Adam Hurrell takes the BMW X3 for a spin and finds it’s a great car, but not good enough to set the world alight…
I have to admit that I am quite a fan of soft off-roaders like the BMW X3. I like the idea that you can own a car that drives like a normal car but can, when the going gets tough, get the owner out of sticky situations.
The BMW X3 entered the market back in 2003 and is marketed as a compact SAV, or sports activity vehicle, which is actually different to an SUV, although the differences aren’t immediately obvious. All very complicated I know.
The X3 had a major face-lift in 2010 and is being changed again for 2015. There are alterations to the exterior, with a slightly more aggressive front-end, new headlamp units and a redesigned kidney grille. There are also some subtle changes to the interior trim.
The version I drove, the new 2.8i petrol with an 8-speed semi-automatic transmission, certainly had enough power to keep up with the Muscat traffic without any problems and it performed very well on the highway. My test drive route also included a bit of rough track driving and the X3 handled the change of surface with ease. The car felt planted and secure at all times and I never got the sense the X3 was out of its depth or struggling.
However, it’s important to note that there are no manual overrides for the xDrive system beyond the driving modes that come as part of the car’s software set-up. It does not come with low-range or a rear or central diff-lock. But then the X3 honestly isn’t designed for the sort of driving that would require them. If you need to drive down a slightly rough track to get to your weekend campsite then the X3 will handle it – just don’t attempt any serious off-road heroics.
The xDrive system is BMW’s four-wheel drive system and it’s immensely clever. Many compact SAVs have a default power distribution set-up of a 60/40 split between front and rear, which only changes when selected by the driver. What makes the BMW system different is that it constantly measures the traction of each wheel and distributes power and torque accordingly automatically – allowing for minimal driver input and maximum peace-of-mind.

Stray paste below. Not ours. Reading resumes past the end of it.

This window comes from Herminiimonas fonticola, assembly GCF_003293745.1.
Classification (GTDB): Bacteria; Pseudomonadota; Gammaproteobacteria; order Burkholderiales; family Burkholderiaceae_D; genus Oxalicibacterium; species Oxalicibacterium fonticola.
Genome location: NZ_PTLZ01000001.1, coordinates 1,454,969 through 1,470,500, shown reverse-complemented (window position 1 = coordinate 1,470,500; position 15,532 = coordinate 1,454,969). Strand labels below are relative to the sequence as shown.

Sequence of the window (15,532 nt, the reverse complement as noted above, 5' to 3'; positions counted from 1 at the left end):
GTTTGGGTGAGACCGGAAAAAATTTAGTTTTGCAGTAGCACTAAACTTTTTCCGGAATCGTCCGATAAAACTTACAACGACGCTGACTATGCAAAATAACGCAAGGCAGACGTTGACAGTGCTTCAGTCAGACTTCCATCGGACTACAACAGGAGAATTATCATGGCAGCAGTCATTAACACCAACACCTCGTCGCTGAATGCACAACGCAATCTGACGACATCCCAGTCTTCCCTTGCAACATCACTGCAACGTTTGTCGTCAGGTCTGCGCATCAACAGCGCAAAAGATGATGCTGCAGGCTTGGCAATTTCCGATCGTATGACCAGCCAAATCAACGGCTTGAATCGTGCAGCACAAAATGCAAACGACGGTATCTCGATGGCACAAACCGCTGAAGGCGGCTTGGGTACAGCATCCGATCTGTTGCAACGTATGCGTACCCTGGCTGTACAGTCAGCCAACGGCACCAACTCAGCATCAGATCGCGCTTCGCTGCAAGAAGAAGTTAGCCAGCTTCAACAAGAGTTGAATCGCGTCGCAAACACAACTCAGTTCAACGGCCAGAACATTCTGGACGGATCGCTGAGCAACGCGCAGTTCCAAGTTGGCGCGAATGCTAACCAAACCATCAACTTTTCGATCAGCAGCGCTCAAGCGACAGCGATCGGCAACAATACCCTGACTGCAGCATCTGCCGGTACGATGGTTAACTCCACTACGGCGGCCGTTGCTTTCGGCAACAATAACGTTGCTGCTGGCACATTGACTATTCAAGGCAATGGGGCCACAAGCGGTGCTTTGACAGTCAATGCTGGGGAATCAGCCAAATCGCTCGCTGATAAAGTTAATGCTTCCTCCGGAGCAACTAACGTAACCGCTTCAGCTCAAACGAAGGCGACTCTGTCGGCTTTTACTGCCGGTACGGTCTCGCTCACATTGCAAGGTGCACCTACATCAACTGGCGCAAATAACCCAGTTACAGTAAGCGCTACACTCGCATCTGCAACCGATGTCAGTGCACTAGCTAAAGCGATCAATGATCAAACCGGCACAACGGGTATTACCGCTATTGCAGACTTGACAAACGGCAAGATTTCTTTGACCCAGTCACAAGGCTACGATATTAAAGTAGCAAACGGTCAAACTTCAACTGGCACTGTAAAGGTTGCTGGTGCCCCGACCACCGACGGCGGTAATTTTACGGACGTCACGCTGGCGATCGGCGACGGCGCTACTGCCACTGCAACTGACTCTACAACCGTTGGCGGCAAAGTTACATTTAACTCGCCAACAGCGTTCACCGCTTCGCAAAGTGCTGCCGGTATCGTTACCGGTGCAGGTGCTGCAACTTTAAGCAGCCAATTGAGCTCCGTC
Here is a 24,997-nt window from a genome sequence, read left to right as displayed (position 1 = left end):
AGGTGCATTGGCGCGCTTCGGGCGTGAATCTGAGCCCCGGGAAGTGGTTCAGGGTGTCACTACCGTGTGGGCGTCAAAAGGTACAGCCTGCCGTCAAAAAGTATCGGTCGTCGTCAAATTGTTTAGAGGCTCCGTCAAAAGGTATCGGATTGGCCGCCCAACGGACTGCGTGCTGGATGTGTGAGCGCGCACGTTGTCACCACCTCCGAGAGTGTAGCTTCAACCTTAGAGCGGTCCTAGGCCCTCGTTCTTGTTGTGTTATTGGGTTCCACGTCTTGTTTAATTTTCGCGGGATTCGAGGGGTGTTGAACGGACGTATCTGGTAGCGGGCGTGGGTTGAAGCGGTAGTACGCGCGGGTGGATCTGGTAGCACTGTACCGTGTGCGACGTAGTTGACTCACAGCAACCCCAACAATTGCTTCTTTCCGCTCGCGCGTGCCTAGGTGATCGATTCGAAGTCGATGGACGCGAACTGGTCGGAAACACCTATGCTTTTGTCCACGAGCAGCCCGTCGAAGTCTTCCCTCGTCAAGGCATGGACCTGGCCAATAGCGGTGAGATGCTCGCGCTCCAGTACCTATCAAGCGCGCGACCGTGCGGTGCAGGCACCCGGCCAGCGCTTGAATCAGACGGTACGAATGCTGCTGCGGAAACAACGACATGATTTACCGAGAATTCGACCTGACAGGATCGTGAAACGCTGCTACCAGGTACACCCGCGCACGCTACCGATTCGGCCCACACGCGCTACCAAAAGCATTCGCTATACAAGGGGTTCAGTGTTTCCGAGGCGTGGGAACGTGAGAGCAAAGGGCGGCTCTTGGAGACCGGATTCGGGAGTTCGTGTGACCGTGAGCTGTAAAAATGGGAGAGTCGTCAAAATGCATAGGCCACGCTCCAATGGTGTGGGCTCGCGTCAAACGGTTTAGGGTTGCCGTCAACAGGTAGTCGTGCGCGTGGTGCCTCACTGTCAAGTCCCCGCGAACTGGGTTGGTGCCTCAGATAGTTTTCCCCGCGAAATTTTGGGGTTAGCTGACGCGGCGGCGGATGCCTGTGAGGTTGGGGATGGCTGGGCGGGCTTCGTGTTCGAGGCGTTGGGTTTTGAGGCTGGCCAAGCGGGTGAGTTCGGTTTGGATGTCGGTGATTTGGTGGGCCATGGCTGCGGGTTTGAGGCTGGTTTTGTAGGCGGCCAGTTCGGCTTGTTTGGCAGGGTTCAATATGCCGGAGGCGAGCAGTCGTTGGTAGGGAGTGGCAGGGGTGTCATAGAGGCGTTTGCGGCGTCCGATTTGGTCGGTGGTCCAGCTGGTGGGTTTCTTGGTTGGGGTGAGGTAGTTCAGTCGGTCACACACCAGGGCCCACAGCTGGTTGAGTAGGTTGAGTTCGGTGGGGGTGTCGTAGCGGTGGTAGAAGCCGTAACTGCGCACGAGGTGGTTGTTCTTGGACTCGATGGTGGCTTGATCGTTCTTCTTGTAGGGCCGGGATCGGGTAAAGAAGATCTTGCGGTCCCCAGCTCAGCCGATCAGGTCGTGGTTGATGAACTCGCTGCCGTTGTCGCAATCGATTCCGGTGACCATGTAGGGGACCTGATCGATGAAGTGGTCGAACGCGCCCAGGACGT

The driving position and interior is typical BMW, with high quality materials and a solid feeling. It did take quite a bit of adjustment for me to get comfortable however, and there wasn’t quite enough space for my right foot when the cruise control was engaged. Changing manually via the paddles behind the steering wheel, with the car in Sport mode is definitely the best way to make the most of the 245bhp on offer. As is so often the case these days, the changes were seamless.
There’s plenty of boot space and the rear seats have enough legroom for children and teenagers. Although the car is spacious, if adults are going to be in the back on a regular basis, I personally would recommend looking at the BMW X5. Body roll was well controlled thanks to the four springs and multi-link rear suspension set-up and the X3 drove much more like a normal hatchback than its looks initially suggested.
Visibility is good and with the sunroof open the interior feels light and airy. The BMW X3 is a highly competent family car with some off-road ability, that can certainly step up to the plate when conditions become more strenuous. It drives well, has room for five plus their luggage and can get up that very steep kerb without too much trouble.
The trouble is that the X3 is very forgettable at the same time. There isn’t really any part of it that gets me excited – which is a shame.
Engine: 2.8i twin turbo 4-cylinder
Transmission: 8-speed semi-automatic
Top speed: 210kph
0-100kph: 6.5 seconds
xDrive traction system
Parking sensors and
Adaptive LED headlamps
Driver information system
Multiple driving modes
“Bring on the next adventure”
“Very good. Very forgettable. ”